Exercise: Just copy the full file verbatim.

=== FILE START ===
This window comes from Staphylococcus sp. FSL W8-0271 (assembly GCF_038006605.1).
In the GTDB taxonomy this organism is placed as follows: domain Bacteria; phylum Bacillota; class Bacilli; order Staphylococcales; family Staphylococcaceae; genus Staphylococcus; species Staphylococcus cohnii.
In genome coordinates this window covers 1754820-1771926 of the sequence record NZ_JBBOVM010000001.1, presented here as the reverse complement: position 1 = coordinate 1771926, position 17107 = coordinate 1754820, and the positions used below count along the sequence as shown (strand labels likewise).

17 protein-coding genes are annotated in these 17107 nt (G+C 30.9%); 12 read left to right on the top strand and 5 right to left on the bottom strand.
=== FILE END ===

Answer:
This window comes from Staphylococcus sp. FSL W8-0271 (assembly GCF_038006605.1).
In the GTDB taxonomy this organism is placed as follows: domain Bacteria; phylum Bacillota; class Bacilli; order Staphylococcales; family Staphylococcaceae; genus Staphylococcus; species Staphylococcus cohnii.
In genome coordinates this window covers 1754820-1771926 of the sequence record NZ_JBBOVM010000001.1, presented here as the reverse complement: position 1 = coordinate 1771926, position 17107 = coordinate 1754820, and the positions used below count along the sequence as shown (strand labels likewise).

17 protein-coding genes are annotated in these 17107 nt (G+C 30.9%); 12 read left to right on the top strand and 5 right to left on the bottom strand.